Once you’ve built an iconic brand, the business is much more likely to survive a traumatic loss. Sounds great, but how do you do that?

BNBranding use long copy to be authentic

Make it about more than just money.

Great brands stand for something beyond business. There are values built into the brand that transcend time and personnel. Patagonia for instance… if Yvonne Chounard were to die in a climbing accident, the brand would endure. Not just because it’s a big company, but because they have a large clan of customers and employees who share the company’s core values.

Have a better hiring strategy.

Business succession planning involves hiring the right people to carry the torch. You want people who share your values and your vision, not your management style. Rather than hiring clones of yourself, find people smarter than yourself, with diverse backgrounds, experience and style. That way you’ll achieve some balance in the organization and it’ll be easier to fill a void, if something terrible happens.

positioning strategy BNBrandingKeep your story straight.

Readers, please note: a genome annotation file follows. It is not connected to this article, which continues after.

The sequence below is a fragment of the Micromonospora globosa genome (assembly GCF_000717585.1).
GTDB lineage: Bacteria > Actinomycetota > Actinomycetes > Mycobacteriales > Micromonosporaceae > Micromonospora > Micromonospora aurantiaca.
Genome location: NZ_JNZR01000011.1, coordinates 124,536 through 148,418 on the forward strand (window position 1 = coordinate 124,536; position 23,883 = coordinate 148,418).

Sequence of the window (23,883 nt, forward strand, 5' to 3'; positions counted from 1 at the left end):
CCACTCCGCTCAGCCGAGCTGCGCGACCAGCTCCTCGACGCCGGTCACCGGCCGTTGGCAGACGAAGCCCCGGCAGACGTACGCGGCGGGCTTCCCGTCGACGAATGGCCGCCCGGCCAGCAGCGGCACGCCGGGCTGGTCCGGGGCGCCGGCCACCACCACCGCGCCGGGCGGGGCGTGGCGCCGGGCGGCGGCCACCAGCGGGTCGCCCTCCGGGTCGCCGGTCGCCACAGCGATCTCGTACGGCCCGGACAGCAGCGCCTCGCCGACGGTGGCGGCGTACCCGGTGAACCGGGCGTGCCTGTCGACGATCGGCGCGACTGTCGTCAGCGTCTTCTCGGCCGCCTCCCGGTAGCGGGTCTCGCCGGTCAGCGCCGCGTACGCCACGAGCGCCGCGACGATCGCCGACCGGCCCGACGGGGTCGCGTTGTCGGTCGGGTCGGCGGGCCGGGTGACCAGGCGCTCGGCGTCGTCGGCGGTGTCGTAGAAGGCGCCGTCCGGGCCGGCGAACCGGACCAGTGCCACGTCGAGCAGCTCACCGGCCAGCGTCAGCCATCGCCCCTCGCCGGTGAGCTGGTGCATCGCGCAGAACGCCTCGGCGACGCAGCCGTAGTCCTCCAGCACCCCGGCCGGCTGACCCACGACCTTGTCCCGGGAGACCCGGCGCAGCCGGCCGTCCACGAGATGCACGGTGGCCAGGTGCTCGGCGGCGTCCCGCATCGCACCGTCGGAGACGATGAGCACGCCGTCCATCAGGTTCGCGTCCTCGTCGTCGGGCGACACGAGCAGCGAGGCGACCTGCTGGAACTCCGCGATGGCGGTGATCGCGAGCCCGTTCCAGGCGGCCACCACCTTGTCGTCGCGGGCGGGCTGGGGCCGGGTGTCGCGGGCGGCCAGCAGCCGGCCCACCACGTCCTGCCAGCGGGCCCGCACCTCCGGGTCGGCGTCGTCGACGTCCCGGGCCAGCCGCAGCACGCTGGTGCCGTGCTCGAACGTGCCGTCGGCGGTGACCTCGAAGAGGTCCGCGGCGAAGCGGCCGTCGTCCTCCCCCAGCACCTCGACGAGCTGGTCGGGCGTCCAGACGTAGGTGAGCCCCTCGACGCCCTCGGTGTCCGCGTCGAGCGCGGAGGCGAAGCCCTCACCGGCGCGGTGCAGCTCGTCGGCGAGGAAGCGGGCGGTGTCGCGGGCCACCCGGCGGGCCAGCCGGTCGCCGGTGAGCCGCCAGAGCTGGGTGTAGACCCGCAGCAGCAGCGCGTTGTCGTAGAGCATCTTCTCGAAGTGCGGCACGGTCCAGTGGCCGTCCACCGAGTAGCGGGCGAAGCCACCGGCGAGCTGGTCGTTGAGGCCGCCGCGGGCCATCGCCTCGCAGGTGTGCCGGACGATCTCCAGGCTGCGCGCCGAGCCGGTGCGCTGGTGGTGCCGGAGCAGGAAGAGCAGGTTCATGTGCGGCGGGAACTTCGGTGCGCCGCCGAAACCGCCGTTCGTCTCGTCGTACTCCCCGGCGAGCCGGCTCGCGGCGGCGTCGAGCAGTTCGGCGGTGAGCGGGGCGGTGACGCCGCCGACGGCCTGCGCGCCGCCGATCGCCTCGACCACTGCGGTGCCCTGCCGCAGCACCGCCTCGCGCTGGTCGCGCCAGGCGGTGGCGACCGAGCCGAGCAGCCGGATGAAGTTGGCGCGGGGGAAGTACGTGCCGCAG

Too many companies get fixated on their logo and forget about the brand story they have to tell. Logos change and evolve, but the core brand story should always stay consistent.

Unfortunately, many C-level executives can’t articulate their brand story. Even Richard Branson has a hard time with the question, “what’s the Virgin brand about.” (It’s not just about Richard Branson) So before something bad happens, put your brand story down on paper. Hire someone to help you craft the story that doesn’t revolve around any one person. Then stick with it.

Build strong alliances.

Successful companies tend to have a large number of brand affiliations.  They don’t operate in a vacuum. The more companies, people, brands and causes that you are affiliated with, the more support you’ll have in tough times. But don’t forget… all those affiliations need to be aligned with your brand. You don’t want just random alliances.